Located in the south-central part of the state, Billings is the largest city in Montana. Founded as a railroad town in 1882 and named for Frederick Billings, former president of the Northern Pacific Railway, it grew so quickly, it earned a second name: the Magic City. The railroad established Billings as the western railhead for further westward expansion, but also led to its development as a trade and distribution center, which it remains today, although the oil boom accelerated growth in recent years.
Montana is part of the Bakken oil development, but another shale oil discovery was made just north of Billings, which contributed to growth and a strong economy that avoided both the housing bust and the 2008 economic downturn.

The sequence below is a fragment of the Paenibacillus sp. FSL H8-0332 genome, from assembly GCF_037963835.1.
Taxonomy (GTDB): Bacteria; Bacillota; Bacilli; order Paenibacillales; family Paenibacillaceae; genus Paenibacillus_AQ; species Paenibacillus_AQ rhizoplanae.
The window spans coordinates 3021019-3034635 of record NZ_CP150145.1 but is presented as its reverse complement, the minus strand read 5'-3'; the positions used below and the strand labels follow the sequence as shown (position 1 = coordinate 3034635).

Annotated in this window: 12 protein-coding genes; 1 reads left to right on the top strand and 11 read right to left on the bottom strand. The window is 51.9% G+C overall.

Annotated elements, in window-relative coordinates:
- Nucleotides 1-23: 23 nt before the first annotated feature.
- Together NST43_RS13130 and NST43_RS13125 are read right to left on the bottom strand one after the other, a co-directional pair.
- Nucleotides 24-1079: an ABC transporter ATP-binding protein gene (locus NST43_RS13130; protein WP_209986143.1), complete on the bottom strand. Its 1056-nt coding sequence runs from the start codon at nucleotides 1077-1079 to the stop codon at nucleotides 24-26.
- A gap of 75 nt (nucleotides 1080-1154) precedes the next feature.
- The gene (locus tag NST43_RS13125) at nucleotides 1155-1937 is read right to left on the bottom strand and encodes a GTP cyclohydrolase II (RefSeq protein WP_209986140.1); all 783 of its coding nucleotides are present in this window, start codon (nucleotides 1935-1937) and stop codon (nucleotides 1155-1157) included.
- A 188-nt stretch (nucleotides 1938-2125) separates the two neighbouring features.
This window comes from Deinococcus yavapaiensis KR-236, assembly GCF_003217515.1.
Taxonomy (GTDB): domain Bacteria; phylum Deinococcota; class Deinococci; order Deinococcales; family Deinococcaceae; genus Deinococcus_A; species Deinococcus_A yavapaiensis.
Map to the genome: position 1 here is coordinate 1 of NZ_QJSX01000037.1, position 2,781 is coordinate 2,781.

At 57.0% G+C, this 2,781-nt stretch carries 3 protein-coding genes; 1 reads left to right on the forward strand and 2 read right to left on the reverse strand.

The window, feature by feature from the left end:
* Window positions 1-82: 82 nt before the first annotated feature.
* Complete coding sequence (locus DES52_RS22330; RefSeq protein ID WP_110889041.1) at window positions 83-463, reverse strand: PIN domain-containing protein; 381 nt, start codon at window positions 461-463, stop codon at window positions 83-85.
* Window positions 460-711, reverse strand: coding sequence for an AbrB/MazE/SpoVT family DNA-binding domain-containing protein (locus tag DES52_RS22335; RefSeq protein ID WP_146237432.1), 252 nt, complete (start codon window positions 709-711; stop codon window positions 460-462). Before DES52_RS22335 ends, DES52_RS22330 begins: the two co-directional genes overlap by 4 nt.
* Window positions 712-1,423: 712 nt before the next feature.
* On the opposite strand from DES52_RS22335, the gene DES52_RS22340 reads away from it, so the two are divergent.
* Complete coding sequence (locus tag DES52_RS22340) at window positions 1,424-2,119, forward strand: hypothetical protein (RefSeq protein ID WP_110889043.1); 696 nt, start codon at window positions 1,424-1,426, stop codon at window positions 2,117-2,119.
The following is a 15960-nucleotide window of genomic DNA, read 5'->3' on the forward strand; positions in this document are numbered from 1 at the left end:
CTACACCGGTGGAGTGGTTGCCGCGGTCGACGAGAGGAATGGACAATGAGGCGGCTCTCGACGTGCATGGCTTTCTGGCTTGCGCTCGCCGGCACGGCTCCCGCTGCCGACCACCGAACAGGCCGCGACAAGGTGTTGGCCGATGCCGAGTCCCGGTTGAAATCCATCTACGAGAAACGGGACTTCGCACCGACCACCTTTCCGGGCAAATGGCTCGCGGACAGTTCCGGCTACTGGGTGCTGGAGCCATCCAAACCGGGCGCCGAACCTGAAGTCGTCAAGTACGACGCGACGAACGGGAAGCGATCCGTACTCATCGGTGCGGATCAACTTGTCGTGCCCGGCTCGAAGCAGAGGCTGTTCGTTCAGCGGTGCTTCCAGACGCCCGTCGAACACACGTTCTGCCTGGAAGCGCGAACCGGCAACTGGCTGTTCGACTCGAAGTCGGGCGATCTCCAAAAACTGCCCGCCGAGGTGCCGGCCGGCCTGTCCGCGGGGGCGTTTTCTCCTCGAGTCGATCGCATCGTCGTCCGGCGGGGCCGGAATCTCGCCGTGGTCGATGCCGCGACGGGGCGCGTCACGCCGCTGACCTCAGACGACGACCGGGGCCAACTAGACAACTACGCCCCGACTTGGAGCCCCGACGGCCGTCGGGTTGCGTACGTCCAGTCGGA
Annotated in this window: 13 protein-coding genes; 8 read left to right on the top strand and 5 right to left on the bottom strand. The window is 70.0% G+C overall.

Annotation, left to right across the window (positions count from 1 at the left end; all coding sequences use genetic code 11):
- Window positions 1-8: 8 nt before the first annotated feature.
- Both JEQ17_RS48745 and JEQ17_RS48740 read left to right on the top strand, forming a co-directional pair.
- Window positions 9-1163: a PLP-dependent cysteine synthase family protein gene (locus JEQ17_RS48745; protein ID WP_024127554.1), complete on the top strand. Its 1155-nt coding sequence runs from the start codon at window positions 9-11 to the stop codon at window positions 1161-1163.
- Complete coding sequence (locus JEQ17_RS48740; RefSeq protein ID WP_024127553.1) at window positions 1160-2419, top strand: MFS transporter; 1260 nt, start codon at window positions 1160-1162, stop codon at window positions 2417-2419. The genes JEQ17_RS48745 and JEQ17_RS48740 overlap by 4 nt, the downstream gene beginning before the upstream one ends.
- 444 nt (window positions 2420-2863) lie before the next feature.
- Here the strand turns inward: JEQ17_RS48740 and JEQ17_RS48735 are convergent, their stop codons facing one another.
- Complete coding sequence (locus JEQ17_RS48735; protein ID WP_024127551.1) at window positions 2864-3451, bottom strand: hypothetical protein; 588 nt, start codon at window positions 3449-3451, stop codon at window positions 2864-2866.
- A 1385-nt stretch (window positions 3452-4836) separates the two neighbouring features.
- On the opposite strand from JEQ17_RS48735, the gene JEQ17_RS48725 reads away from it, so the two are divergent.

Home to Montana State University and two private colleges, Billings also offers the Billings Logan International Airport near the downtown area. Easy access and numerous hotels make Billings a popular destination for conventions, concerts and sporting events. A zoo and botanical gardens are among other attractions in the city.
You can’t talk about Montana without mentioning the scenery. Billings is divided by long cliffs called Rims or Rimrocks, and the Yellowstone River runs through the southeast part of the city. More than 80 million years ago, the Yellowstone River created a canyon known as the Yellowstone Valley, in which Billings is located. Once the shore of the Western Interior Seaway, the area received deposits of sediment and sand, which was compressed into a stone called Eagle Sandstone. Over the last million years, the river carved a path through this stone, forming canyon walls now known as the Rimrocks.
Seven mountain ranges can be seen around the city:
- the Bighorn Mountains, with more than 200 lakes and two peaks that rise over 13,000 feet
- the Pryor Mountains directly south of Billings, which are home to the Wild Horse Range